Corey Stewart holds a press conference on Wednesday, Nov. 8, 2017. Stewart is running to unseat Sen. Tim Kaine (D) in 2018. (Jahi Chikwendiu/The Washington Post)

Roy Moore's defeat in ruby-red Alabama may spell trouble for Virginia Republican Senate hopefuls Corey Stewart and E.W. Jackson, both of whom, like Moore, have pursued platforms far from the party's establishment wing.

Both Virginia hopefuls entered the Republican primary campaigning to the right of fellow GOP candidates: Stewart as a self-professed mini Donald Trump who has voiced support for Confederate statues and Jackson a firebrand preacher who has called gay people ill.

After the results were tallied in Alabama — first-time candidate Doug Jones bested Moore by more than 20,000 votes — Stewart, who had stumped for Moore, sounded off against GOP leaders who he said "colluded" with Republicans to undermine the former chief justice of the Alabama Supreme Court.

Jackson, an African American minister, tweeted: "The black vote did not turn out against Roy Moore because of the sex scandal, but because of alleged racially insensitive remarks & perceived disdain for black voters."

But experts say such attention-grabbing statements don't represent a version of the Republican Party that can topple Sen. Tim Kaine (D-Va.) next year.

They cite Ed Gillespie's June primary win over Stewart for the gubernatorial nomination and the way Virginia voters repudiated President Trump by handing the governor's office to Democrat Ralph Northam by a 9-point margin.


E.W. Jackson is seen in November 2013 as he conceded the Virginia lieutenant governor’s race. (Nikki Kahn/The Washington Post)

"Extremist messaging is problematic in Virginia, but it's even problematic in Alabama," said Stephen Farnsworth, a professor of political science at the University of Mary Washington. Of Virginia, he said: "An evangelical message or a nativist-focused message might get you a nomination, but it'll be toxic in a general election."

The Virginia GOP's craving for a not-so-extreme candidate could be why Del. Nick Freitas (Culpeper), an Army veteran and tea party-style conservative, is picking up early buzz as an alternative to Stewart.

An hour after the results in Alabama came in, Freitas chose to post on Facebook about a youth counseling program and not the election. He did not return messages seeking comment Wednesday.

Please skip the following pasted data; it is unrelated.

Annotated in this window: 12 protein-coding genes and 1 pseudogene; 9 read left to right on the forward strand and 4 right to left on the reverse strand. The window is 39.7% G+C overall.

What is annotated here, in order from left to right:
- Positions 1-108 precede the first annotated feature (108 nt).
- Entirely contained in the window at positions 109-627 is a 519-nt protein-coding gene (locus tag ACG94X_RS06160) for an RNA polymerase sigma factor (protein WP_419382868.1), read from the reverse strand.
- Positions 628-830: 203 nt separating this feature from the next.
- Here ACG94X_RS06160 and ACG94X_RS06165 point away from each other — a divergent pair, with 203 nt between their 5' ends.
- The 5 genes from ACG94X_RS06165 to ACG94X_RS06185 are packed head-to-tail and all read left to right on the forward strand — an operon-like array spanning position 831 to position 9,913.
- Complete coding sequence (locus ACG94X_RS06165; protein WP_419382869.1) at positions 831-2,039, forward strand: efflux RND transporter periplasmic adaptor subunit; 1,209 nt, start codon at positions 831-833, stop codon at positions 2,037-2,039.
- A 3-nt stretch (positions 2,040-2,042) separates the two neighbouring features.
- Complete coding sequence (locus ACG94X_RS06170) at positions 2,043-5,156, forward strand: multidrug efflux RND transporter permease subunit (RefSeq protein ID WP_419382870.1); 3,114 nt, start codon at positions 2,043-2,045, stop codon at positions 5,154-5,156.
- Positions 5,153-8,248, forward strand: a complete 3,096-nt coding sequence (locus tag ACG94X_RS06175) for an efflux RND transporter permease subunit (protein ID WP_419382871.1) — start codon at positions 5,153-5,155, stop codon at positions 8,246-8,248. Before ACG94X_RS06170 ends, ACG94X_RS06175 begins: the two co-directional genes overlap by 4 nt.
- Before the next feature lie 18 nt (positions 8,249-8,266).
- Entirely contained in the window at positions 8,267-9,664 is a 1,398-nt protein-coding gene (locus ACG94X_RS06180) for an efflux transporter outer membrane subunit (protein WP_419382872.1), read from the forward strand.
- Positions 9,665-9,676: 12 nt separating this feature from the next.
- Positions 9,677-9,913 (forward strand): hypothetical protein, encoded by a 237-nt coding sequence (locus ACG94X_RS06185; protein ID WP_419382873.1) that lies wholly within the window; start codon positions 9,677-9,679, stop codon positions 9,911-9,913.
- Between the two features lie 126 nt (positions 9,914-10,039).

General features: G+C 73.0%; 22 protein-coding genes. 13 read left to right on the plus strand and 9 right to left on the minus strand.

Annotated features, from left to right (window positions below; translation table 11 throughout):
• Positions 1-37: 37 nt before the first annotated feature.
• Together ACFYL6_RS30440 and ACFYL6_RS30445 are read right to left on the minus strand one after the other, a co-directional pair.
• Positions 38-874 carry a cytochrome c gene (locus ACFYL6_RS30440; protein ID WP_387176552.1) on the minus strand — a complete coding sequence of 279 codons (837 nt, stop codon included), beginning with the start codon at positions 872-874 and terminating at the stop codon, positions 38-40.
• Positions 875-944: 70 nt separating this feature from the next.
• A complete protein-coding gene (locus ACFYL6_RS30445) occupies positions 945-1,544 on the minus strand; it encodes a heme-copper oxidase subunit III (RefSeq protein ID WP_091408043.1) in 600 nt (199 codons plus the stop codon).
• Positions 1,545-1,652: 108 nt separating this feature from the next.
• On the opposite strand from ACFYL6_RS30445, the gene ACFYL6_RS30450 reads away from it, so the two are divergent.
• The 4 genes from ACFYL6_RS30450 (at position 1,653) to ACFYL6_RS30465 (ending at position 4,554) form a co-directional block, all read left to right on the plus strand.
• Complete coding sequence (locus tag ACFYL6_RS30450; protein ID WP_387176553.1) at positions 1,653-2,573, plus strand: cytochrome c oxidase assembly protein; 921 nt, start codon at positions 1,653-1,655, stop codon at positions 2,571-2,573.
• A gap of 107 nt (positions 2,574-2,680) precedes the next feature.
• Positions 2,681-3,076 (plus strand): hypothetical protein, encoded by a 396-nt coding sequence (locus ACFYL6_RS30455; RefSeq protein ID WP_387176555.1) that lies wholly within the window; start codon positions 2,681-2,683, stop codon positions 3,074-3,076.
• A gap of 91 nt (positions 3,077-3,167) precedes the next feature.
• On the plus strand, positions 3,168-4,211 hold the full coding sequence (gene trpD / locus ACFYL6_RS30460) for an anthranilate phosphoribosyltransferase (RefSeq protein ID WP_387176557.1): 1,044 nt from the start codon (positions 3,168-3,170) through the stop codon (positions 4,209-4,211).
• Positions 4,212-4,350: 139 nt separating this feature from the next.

The results in Alabama, as well as the outcome of the most recent Virginia election, may prove to be a moderating factor.

Jackson is beginning to rebrand himself as tolerant.

In a 2012 interview with the group Americans for Truth about Homosexuality, which has been called a hate group by the Southern Poverty Law Center, Jackson called gay people "perverted" and "very sick people psychologically and mentally and emotionally." Later in the same interview he called homosexuality a "horrible sin" that "poisons culture" and "destroys families."

However, on Tuesday, Jackson told the Richmond Times-Dispatch that he should not have taken that tone.

"I regret using any words that hurt people or that make people think I hate them, or that make people think I look down on them," he said.

Like Stewart, Jackson said he still opposes same-sex marriage but won't be openly hostile to gay and transgender people, whom he said he would "physically fight for" if he saw them being bullied.

"We may be in this alternative universe between now and the June primary where E.W. Jackson is a moderate candidate in the field of Republicans running to take on Tim Kaine," said Quentin Kidd, a political scientist at Christopher Newport University.

Yet, earlier this week Jackson suggested Stewart had "some dealings" with the Muslim Brotherhood — a jab Stewart labeled vintage Jackson.

"He's a crackpot," Stewart said in a phone interview Wednesday from Alabama. "He's getting even crazier."

Stewart said Democrats would not let Jackson off the hook despite his attempts to moderate his comments on gay and transgender people — and neither would he.

Stewart shows no signs of backing off his self-described anti-politically correct soapbox.

In a minute-long video on Facebook shortly after the results came in, Stewart promised to never surrender to the "Republican establishment," which "colluded together with the Democrats to undermine Judge Moore" and will follow suit in his race next year.

"It's the classic David and Goliath scenario," he said in an interview Wednesday. "I've got a slingshot, I'm just looking for the right stone."